A new school year begins, and another commision has been established at Duke. This commission, though, is perhaps the most visible in Duke history: they are charged with making recommendations for Robert E. Lee’s replacement on the Duke Chapel, along with establishing procedures regarding the “appropriateness of a memorial or the naming of a facility on campus.” There has already been one letter to the editor in the Chronicle suggesting changes for all three of the Southern figures represented, highlighting the hypocrisy in leaving Jefferson and Lanier standing. Although Duke University must acknowledge the racism present in the remaining Southern figures, the issue of Lee’s replacement is more pressing at the moment.
Perhaps the Duke community is asking the wrong question. Instead of wondering who should fill the void, why not leave the void? Filling the hole offers a rare opportunity to deify a figure, no doubt. But the Duke administration benefits from this remediation tactic more than anyone else: eventually they can pretend like Robert E. Lee was never there.
If Duke adds a new member to the Chapel, in many years—once this episode no longer occupies the forefront of Duke’s collective memory—we will no longer have to answer the question: “why is there a void in the Chapel entrance?” Racism will still exist at Duke, but we will no longer have to confront, and confess, the racist history and present of the institution on a daily basis. Instead, Duke will once again sweep something under the rug, careful to have controlled the situation effectively and not blemish the school’s reputation.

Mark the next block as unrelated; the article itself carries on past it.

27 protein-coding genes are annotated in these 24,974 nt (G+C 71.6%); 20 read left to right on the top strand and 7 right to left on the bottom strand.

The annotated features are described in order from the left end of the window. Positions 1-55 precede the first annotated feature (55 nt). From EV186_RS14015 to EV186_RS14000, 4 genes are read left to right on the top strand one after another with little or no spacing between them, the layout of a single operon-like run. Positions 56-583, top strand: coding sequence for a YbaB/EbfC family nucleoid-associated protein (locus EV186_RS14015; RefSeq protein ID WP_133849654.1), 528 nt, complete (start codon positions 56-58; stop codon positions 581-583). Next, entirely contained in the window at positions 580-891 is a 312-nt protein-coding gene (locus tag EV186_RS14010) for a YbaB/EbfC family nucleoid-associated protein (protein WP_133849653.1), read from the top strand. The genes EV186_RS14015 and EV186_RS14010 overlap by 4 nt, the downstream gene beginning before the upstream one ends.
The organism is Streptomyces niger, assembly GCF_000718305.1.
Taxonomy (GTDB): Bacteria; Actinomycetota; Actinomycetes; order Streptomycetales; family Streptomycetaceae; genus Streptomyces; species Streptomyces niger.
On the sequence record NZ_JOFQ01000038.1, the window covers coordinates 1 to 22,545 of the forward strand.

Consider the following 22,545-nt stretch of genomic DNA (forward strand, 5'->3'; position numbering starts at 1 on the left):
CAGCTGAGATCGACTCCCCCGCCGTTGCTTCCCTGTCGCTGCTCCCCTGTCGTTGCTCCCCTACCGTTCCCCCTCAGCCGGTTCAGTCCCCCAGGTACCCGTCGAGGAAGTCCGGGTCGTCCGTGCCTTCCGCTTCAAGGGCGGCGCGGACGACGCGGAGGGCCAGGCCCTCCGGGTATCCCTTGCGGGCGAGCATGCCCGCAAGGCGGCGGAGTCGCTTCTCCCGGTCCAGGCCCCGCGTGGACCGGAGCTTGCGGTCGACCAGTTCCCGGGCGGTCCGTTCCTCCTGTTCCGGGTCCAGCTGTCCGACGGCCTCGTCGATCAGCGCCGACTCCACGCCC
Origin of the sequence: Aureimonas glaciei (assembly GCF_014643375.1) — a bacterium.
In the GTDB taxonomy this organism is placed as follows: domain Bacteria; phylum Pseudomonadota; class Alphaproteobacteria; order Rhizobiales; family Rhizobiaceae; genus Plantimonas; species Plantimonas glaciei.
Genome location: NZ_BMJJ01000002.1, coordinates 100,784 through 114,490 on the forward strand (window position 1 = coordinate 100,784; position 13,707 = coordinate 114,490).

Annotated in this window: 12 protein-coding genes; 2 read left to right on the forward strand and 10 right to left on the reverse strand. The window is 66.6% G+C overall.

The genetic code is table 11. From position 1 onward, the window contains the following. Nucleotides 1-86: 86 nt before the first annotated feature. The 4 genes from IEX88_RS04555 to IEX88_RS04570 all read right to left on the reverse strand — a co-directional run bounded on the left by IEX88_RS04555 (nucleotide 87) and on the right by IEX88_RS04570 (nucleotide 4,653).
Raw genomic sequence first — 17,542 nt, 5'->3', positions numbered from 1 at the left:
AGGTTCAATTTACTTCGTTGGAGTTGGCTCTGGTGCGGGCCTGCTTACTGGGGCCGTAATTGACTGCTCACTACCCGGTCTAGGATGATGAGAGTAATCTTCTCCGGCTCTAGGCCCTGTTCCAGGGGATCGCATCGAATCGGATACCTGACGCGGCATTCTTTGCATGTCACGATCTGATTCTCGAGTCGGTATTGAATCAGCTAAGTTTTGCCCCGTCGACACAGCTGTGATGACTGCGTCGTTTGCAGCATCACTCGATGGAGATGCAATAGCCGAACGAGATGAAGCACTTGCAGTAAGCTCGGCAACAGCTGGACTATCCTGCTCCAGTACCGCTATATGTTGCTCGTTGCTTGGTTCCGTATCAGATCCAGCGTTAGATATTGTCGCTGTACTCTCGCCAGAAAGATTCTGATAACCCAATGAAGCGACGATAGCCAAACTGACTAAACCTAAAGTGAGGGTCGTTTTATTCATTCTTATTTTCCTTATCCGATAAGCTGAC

Duke has had many previous opportunities to honor figures in University history. The Abele Committee, for example, recommended a statue of Julian Abele be placed in the West Campus traffic circle, but instead the Board of Trustees renamed the main quadrangle after Abele. On the quad, the plaque simply reads, “if you seek his monument, look around.” Duke had to opportunity to build a monument, but chose rather to point to the buildings–built solely for Duke’s benefit, which Julian Abele was never even allowed to see.
To claim that Duke [as an administration] cares about the well-being of disenfranchised groups on campus is to ignore institutional history. As we saw with the Graduate Student Union, the fight for 15 until very recently, and the continued investment in merit scholarships, Duke’s stated values and actions do not align. If Duke is going to maintain accountability for the racism this school was founded—and perpetuated—on then there should not be a new figure on the Chapel in a year’s time. Instead, there should be a hole. A hole Duke has to own up to, and a history Duke has to acknowledge and continually work to rectify.
While the hole on the Chapel may be a chance for Duke to build a real monument of a deserving figure, we must consider the history of the University when deciding on a replacement. Perhaps it would be more productive for Duke to leave an opening for conversation into the future rather than creating the environment of least resistance for the University.